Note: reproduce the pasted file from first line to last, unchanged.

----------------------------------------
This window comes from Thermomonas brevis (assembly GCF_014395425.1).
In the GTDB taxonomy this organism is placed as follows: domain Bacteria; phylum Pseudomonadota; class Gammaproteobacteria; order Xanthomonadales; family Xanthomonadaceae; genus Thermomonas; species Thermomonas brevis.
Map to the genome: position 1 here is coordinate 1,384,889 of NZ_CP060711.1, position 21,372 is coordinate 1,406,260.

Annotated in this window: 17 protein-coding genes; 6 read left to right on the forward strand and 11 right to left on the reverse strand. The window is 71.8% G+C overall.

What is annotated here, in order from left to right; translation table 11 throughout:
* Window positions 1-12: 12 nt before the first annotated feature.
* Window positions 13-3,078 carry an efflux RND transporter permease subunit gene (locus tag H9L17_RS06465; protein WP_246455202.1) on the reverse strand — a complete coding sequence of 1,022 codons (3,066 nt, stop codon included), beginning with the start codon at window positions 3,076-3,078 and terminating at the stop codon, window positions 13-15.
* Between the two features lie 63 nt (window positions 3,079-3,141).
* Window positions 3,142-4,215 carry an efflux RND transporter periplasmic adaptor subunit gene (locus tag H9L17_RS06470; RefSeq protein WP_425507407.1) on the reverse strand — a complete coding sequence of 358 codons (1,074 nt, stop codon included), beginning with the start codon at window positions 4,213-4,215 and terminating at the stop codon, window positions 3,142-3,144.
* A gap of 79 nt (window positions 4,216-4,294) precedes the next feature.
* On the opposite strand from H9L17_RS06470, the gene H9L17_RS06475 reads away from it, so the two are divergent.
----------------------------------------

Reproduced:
This window comes from Thermomonas brevis (assembly GCF_014395425.1).
In the GTDB taxonomy this organism is placed as follows: domain Bacteria; phylum Pseudomonadota; class Gammaproteobacteria; order Xanthomonadales; family Xanthomonadaceae; genus Thermomonas; species Thermomonas brevis.
Map to the genome: position 1 here is coordinate 1,384,889 of NZ_CP060711.1, position 21,372 is coordinate 1,406,260.

Annotated in this window: 17 protein-coding genes; 6 read left to right on the forward strand and 11 right to left on the reverse strand. The window is 71.8% G+C overall.

What is annotated here, in order from left to right; translation table 11 throughout:
* Window positions 1-12: 12 nt before the first annotated feature.
* Window positions 13-3,078 carry an efflux RND transporter permease subunit gene (locus tag H9L17_RS06465; protein WP_246455202.1) on the reverse strand — a complete coding sequence of 1,022 codons (3,066 nt, stop codon included), beginning with the start codon at window positions 3,076-3,078 and terminating at the stop codon, window positions 13-15.
* Between the two features lie 63 nt (window positions 3,079-3,141).
* Window positions 3,142-4,215 carry an efflux RND transporter periplasmic adaptor subunit gene (locus tag H9L17_RS06470; RefSeq protein WP_425507407.1) on the reverse strand — a complete coding sequence of 358 codons (1,074 nt, stop codon included), beginning with the start codon at window positions 4,213-4,215 and terminating at the stop codon, window positions 3,142-3,144.
* A gap of 79 nt (window positions 4,216-4,294) precedes the next feature.
* On the opposite strand from H9L17_RS06470, the gene H9L17_RS06475 reads away from it, so the two are divergent.